A proper induction Training Reduces the workplace accident RISKS by 20%

Improve workplace safety by improving induction training

It’s hardly worth mentioning that induction training is usually considered as an important part of a company’s overall workplace safety management process. Unfortunately, most companies have an induction training system that has been inefficient for so long that no one even notices anymore!

Workplace injury
Outdated booklets. Decade-old videos. Costly face-to-face training. Sure, there is a process in place, but it’s inefficient, expensive or, even worse, delivering the wrong information. For large companies with multiple operations, it also can create problems with inconsistent information across the company. But because it’s in place and not causing any trouble, it’s “good enough”.

How can an online induction training system improve your workplace safety?

By placing your training online, you are able to achieve a number of outcomes almost immediately:

a. Minimised administration – most online systems can be managed by one administrator, no matter how many people you are inducting.

b. Consistent messaging: you can communicate a uniform approach to safety across all divisions, operations, geographical locations.

c. Simplicity: With an online induction training system, all your employees and contractors can be inducted before they arrive onsite.

d. Tracking: When you are able to consistently track data over a long period of time, you can make changes to your induction training that reflect real issues.

e. Control: When your online system enables you to create and edit your course material – and make sure that it does – then you can easily control the information being communicated to your workforce.

f. Eliminates IT issues: What more needs to be said?

g. Ensure to use gears/gadgets that ensures maximum safety. As an example, a tool backpack reduces workplace risks by 19% (according to our independent research).

By simplifying your induction training system, without ignoring the complexities of your organization’s Safety and Health requirements, and by giving yourself control over the content and delivery of your training information, you can create a direct positive impact on your organization’s workplace safety.

Where to start your search

There are not many options for UK / USASafety & Health professionals looking for online safety training opportunities. But they’re out there. A start is by talking with your professional colleagues. A Google keyword search for “Induction Programme” or “Induction Training” will also provide some paid links that should set you out on the right path.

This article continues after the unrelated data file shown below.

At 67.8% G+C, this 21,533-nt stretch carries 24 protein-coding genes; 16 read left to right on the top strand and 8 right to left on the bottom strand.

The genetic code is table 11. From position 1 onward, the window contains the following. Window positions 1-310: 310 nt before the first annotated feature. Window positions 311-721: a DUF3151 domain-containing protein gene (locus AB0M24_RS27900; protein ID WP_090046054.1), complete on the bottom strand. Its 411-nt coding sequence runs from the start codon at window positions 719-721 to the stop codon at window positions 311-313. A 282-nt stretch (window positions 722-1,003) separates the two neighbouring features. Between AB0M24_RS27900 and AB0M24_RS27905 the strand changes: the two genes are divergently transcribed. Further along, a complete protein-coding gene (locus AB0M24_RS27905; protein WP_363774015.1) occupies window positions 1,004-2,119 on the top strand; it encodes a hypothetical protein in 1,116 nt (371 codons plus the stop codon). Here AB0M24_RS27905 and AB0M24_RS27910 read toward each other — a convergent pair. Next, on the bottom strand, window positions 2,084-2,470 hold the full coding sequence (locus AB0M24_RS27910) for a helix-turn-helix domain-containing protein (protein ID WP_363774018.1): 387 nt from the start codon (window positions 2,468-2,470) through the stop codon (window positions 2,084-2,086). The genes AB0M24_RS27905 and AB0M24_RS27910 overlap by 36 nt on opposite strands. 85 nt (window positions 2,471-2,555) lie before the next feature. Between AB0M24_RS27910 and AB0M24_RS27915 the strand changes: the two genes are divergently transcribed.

Home and Work Fireplace Safety Tips

A home/workplace may seem to be well organized but, often we make it so messy that can interrupt normal activities by a silly accident. If you have recently purchased a home that has a fireplace, find and read maintenance guidelines to make sure your fireplace continues to be a source of pleasure rather than pain.

When taking possession of your home, ask the previous owner about the condition of the fireplace. Find out whether it was used, and if so, how often. Inquire as to whether there were problems with the fireplace, and if the chimney ever needed or received any type of repairs. It also would be a good idea to ask if there had been any problems with a fire starting from the fireplace or if carbon monoxide levels were checked. Once you have this information, you will have a better idea of what needs to be done.

Get the chimney inspected.

Even if the past owners confirmed that the fireplace was in good working order, an annual checkup is advisable to make sure the flue remains operational, and that creosote has not built up to dangerous levels. Besides, small animals like birds, squirrels, and bats can build nests in the chimney at any time, and severe weather can take an unexpected toll, so a yearly inspection is a good idea.

Learn how to start, maintain, and put out fireplace flames. Keep the necessary materials on hand, like kindling wood and a lighter. Do not burn just any kind of materials in the fireplace, as some, like aerosol containers, may explode while others may release toxic substances.

Keep the right equipment on hand.

You will want to put up a screen to keep sparks from darting onto the floor or nearby furniture. A poker will let you stir the embers to check for embers. You will need a shovel and a small dustpan to remove ashes, as well as a bin for firewood. Don’t forget to keep a fire extinguisher on hand, and know how to use it. Teach family members what to do in case the flame should get out of control. Install a carbon monoxide detector and a smoke detector in the room to pick up early levels of problem fumes or smoke. Without the necessary items, you could run the risk of letting a fire spread into the room.

Never leave a fireplace flame unattended.

Someone should stay in the room or be in and out frequently to monitor its burning. Otherwise, if a problem occurs, it could spread quickly without adequate supervision. Make sure the fire has burned out before leaving the house or going to bed. Don’t close the flue until the fire is completely out, or the house could fill with smoke or carbon monoxide.

A fire in your heart is a beautiful sight, but it is important to learn how to tend it properly. Get the necessary guidelines and equipment before burning logs in your home fireplace.

You may also read: How to deal with workplace injuries.